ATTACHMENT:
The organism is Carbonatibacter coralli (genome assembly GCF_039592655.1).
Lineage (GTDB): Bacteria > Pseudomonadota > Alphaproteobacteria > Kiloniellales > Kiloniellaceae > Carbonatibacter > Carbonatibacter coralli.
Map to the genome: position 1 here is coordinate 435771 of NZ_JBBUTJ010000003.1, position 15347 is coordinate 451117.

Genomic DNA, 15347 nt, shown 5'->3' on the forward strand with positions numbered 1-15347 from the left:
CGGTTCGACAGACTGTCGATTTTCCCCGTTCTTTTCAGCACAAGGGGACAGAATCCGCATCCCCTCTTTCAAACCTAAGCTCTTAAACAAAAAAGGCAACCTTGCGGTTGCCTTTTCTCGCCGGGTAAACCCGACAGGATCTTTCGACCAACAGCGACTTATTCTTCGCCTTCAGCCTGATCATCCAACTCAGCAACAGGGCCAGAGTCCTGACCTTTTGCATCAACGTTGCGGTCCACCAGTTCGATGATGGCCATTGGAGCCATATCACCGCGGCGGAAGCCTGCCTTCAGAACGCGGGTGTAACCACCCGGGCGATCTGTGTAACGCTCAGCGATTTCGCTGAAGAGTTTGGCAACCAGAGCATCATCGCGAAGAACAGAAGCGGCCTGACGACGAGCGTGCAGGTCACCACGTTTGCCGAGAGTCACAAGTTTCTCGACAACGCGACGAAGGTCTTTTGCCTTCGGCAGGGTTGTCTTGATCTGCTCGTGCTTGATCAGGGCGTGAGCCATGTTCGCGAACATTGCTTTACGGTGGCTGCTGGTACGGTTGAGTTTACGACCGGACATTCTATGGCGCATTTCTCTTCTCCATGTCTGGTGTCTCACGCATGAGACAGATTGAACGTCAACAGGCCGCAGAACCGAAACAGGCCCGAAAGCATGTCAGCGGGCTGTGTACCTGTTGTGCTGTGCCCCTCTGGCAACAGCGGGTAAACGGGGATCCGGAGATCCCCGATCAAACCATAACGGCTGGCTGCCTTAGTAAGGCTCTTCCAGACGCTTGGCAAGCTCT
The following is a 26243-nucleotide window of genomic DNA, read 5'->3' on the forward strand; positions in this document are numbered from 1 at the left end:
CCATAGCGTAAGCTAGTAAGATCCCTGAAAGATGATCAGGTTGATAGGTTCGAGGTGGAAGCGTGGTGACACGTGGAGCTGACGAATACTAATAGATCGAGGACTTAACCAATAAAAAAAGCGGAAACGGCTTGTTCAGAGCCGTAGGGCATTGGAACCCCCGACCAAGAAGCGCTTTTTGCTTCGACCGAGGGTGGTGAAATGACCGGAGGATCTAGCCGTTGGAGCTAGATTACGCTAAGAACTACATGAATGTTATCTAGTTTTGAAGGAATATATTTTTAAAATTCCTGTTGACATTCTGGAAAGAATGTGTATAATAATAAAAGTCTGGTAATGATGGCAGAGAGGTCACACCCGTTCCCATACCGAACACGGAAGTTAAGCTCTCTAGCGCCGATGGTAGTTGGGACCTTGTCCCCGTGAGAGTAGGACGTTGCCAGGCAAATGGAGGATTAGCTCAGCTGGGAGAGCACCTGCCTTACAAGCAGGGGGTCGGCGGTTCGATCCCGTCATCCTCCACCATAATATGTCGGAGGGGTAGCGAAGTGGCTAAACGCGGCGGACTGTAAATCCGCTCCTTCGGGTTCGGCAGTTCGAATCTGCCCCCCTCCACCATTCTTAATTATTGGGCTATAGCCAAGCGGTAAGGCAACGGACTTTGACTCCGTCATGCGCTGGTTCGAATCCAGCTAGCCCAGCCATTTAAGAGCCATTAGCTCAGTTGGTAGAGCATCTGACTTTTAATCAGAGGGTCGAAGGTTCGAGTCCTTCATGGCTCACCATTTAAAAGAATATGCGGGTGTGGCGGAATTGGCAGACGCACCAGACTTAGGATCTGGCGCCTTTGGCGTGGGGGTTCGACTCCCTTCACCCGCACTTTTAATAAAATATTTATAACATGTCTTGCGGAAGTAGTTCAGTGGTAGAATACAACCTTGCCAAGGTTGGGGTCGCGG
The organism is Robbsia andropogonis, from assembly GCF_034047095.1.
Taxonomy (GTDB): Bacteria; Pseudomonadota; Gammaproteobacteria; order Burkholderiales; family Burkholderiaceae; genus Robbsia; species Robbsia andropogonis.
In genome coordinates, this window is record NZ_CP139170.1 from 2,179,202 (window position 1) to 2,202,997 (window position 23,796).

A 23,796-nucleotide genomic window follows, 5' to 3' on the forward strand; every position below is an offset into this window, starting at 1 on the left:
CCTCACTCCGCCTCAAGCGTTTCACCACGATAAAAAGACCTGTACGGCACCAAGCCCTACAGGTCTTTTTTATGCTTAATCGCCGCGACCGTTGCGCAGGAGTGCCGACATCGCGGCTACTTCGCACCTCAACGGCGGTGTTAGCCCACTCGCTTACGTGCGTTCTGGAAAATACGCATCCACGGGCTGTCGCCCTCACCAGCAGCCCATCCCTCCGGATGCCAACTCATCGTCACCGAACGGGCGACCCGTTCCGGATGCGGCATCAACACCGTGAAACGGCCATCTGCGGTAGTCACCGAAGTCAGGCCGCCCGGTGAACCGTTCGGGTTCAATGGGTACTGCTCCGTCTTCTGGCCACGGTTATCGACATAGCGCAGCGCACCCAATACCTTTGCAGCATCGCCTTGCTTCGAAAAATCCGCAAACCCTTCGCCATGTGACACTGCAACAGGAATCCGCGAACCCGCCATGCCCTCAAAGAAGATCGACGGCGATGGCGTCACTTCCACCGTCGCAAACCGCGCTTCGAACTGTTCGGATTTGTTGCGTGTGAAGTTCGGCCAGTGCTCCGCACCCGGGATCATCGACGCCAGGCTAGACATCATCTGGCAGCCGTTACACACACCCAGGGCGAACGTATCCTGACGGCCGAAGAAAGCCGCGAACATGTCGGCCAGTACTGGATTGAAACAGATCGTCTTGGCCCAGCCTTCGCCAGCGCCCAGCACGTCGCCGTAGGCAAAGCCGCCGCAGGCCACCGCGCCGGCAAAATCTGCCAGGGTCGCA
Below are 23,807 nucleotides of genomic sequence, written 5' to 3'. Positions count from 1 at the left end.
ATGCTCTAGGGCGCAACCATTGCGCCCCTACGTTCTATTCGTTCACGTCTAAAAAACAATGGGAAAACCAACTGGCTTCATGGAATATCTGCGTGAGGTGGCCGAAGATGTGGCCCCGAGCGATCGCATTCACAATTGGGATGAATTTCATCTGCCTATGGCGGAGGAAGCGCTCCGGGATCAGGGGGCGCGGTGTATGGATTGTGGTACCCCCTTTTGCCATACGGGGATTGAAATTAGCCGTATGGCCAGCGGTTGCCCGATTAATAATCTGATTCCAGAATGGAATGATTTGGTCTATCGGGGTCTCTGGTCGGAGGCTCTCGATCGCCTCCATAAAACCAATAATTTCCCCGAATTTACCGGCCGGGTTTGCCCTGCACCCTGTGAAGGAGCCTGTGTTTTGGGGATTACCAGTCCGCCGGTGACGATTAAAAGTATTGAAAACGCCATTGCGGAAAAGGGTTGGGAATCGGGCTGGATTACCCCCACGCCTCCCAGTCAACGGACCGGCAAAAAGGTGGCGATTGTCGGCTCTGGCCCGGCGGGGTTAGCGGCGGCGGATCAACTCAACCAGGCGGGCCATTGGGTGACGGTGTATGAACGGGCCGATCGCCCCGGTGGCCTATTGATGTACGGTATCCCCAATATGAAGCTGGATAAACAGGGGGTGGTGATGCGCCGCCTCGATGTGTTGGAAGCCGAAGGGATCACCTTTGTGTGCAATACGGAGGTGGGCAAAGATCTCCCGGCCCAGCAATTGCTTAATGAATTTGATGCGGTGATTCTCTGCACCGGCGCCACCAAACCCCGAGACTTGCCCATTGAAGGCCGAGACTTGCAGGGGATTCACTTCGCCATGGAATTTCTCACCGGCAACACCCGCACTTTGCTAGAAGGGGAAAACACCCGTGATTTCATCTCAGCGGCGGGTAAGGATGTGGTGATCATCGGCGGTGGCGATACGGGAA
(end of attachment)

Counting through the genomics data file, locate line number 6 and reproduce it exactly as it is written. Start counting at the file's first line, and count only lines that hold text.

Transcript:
The following is a 26243-nucleotide window of genomic DNA, read 5'->3' on the forward strand; positions in this document are numbered from 1 at the left end: